The next three -- Birla SunLife Frontline Equity Fund, HDFC Top 200 and SBI Bluechip -- all with assets of over Rs 15,000 crore have four stocks in common in their top 10 picks.
These include HDFC Bank, State Bank of India, ICICI Bank and Infosys.
And the combined percentage holdings of these four stocks is over 15 per cent in all the three schemes' portfolios.
This is not a good signal for the investor.
"If you have too many funds in your portfolio, duplication becomes an issue. If a particular strategy is not working well in certain market conditions, and you have too many funds following the same strategy within your portfolio, all of them will underperform at the same time," says Vidya Bala, head of research, Fundsindia.com.
According to Bala, most investors have this urge to add top-performing funds to their portfolios. They may invest in a top performing fund.
Six months later, they may come across another fund which is doing even better.
Then, they have this urge to buy the second fund, hoping that it will improve portfolio performance.
"It is symptomatic of a very product-driven approach rather than a portfolio-construction approach. If they followed an asset allocation approach, they would limit the number of funds in their portfolios," adds Belapurkar.
3. Pruning can be painful, but do it
It is not easy to bring down the number of funds in your portfolio.
In case of equity, there could be exit loads or tax implications in case the investor has been putting money through systematic investment plans (SIPs), or a short-term capital gains tax, if the fund has been bought less than a year back.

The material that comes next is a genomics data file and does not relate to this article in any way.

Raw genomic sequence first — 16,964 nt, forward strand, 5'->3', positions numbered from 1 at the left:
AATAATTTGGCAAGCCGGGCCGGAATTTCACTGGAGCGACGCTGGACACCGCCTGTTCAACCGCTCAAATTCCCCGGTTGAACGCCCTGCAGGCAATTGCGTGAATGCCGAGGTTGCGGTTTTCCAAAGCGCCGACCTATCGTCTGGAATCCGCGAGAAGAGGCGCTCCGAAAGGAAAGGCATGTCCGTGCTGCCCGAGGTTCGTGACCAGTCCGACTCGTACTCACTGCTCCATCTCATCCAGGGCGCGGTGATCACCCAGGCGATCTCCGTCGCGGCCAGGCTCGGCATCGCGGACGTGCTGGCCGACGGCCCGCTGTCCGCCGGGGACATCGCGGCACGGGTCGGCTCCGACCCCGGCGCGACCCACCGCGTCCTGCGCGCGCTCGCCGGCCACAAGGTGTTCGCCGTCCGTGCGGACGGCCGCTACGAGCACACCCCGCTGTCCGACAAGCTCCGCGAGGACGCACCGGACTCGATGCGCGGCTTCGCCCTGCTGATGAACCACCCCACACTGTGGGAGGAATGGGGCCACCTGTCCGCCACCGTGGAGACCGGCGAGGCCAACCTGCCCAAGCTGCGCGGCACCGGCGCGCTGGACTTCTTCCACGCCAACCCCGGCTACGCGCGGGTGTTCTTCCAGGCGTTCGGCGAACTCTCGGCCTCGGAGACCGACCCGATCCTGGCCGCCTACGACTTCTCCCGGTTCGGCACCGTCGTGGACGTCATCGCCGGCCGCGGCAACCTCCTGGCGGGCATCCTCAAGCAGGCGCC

"In such cases, we have to wait till a number of SIPs have completed the one-year timeline so that there is no tax incidence," adds Sadagopan.
In case of debt, exiting immediately can be much more complicated because of the tax implication of exiting before three years (capital gains are added to income and taxed according to the income tax bracket).
In such cases, reducing the number of schemes can take a significant amount of time.
"Sometimes, if the tax incidence is not very high, we ask the investor to bite the bullet and pay the tax," says Sadagopan.
4. While constructing a portfolio...
Keep it simple.
"Decide your asset allocation and category allocation. Then put a couple of funds in each category. You will realise that following this approach of asset allocation and category allocation will itself give you diversification," says Bala.
Suppose that you are investing in your debt portfolio.
You decide that you have a timeframe of three years.
You could possibly have one fund to play the duration strategy and one fund to play the income accrual strategy.
This would be better than holding two or three dynamic bond funds.
Sadagopan says that even if you have a Rs 1 crore worth portfolio divided between debt and equity, don't have more than 10 to 12 funds.
This would include funds for liquidity during contingencies, and funds for medium and long-term goals.